Hard Knox

One Ghost Town Leads to Another

Story and Photos by Evan Jones

In search of the ghost towns of central Idaho, I have spent a lot of time over the last ten years driving down gravel forest roads, fording creeks or boggy pastures, slipping through the snow, putting my four-wheel drive vehicle to the test.

My wife and kids have grown to love these trips as much as I do, though they may tell you differently. They might joke about the time I got us stuck in Florence and had to leave the women and children with the reintroduced wolves while I got a ride back to town (for three hours) to get a big enough 4WD to pull us out.

They might complain how their backsides often hurt from riding down rocky paths all day long, or recall the time we had to change a tire on a rocky, steep incline (in the rain) on the way to Yellow Jacket, but I think they also would have to admit that these are unforgettable memories.

One year, we camped in McCall and the next day drove on back roads toward Roosevelt, in the very remote Thunder Mountain mining area. After the mining in Roosevelt slowed down, a mudslide on May 31, 1909 blocked Monumental Creek and turned the town into what it is today, Roosevelt Lake. By then, only a few year-round residents remained, and they left. I’m told from the shores of the lake you can see the logs from buildings, and on a clear day you can see outlines of the structures on the bottom.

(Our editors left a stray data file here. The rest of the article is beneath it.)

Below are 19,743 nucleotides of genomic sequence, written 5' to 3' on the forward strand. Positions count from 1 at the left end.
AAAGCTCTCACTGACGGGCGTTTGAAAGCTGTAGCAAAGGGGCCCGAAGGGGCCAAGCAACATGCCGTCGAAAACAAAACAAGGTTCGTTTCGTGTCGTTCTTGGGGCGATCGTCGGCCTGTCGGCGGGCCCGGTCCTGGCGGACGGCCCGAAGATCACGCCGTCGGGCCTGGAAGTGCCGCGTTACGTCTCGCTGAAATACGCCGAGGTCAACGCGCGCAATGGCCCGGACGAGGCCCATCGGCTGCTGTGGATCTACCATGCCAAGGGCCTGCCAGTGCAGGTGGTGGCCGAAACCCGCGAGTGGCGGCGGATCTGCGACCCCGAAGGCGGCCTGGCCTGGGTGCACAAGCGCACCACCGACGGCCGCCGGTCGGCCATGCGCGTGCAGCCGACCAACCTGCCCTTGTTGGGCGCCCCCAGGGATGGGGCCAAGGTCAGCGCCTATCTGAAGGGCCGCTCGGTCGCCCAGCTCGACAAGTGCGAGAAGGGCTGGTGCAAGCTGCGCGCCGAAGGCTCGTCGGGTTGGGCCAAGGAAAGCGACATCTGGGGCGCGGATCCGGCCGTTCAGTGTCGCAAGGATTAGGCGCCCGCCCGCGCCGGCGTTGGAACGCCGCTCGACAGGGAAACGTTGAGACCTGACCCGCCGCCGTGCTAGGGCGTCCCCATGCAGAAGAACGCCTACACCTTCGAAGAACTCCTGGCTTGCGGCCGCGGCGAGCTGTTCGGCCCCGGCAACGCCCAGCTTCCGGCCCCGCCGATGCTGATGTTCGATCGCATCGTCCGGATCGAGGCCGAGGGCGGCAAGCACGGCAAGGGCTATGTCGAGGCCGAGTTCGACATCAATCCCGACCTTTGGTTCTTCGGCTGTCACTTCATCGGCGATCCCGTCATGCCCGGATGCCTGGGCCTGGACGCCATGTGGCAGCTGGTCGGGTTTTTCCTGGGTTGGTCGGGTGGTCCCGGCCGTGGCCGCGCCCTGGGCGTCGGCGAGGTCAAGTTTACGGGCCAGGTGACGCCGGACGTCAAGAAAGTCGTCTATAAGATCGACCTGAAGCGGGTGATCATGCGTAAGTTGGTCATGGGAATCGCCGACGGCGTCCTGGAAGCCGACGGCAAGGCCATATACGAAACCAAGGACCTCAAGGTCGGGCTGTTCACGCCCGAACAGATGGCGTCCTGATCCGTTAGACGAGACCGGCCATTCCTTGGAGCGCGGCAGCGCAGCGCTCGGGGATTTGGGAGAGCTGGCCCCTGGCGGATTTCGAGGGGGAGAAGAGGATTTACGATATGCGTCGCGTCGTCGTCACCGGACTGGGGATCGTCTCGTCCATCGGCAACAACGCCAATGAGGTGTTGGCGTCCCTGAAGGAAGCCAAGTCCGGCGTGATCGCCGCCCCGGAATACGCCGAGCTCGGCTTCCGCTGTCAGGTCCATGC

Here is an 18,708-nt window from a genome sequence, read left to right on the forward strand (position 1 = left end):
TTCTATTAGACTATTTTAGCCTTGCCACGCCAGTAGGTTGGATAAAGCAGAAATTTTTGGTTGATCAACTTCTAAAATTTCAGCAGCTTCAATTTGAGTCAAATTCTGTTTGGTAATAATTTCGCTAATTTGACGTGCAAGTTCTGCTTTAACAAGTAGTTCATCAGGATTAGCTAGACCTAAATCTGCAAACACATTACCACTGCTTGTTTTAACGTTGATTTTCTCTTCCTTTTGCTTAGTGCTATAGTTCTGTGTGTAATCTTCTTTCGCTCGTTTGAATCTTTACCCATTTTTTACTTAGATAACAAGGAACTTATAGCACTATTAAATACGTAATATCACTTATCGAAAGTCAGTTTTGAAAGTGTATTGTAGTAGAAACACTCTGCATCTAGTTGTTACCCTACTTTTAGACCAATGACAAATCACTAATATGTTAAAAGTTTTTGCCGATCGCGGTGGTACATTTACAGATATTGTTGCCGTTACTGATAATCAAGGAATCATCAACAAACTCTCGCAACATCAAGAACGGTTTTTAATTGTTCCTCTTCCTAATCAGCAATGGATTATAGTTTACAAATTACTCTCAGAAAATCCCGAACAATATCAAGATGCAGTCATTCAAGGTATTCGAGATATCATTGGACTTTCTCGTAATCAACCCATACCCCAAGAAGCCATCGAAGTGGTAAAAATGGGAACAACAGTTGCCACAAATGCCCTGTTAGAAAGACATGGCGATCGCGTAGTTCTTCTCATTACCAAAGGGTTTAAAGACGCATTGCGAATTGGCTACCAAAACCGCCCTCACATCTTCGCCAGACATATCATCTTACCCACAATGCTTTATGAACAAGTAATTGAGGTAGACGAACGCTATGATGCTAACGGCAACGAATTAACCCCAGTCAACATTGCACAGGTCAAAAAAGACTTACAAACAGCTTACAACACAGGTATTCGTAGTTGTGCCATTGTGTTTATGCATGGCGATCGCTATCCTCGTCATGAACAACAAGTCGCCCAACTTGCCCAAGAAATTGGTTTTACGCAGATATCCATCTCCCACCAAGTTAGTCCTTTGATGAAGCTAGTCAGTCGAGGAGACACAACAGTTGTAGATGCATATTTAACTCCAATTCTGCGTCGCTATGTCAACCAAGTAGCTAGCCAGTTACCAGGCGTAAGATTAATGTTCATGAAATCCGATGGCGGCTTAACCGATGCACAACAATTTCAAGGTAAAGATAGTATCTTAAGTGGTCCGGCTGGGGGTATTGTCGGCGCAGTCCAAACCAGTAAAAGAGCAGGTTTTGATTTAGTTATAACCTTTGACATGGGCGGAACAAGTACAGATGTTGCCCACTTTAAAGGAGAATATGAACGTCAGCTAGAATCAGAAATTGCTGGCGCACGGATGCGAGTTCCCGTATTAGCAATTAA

This intrigued me ever since I found out about it some time ago, but I didn’t account for how long it would take to get there. Before we made it to the lake that day it started getting dark, and we grudgingly turned back to camp.

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A structure still in reasonable repair in the ghost town of Knox.
Hard Knox
Remains of the hotel at Knox, near Warm Lake.
Hard Knox
Beauteous old farm equipment at Knox.
Hard Knox
The ghost town's meadow, near Warm Lake, is strikingly lovely.
Johnson Creek, between Yellow Pine and Warm Lake.
The ghost town boasts some great views.
Old farm equipment now blends into the scenery at Knox.


This spring, I decided it was time to finally make it to see this lake. I prepared by bringing a chainsaw, shovel, and tow straps, just in case. Only two of my children had the honor of taking this trip with me, Aaron, thirteen, and Cassidy, five, perhaps because they were the two youngest and still didn’t realize the trouble Dad could get them in. We stocked up the trailer and left for Warm Lake, which was a lot closer than McCall to our elusive destination.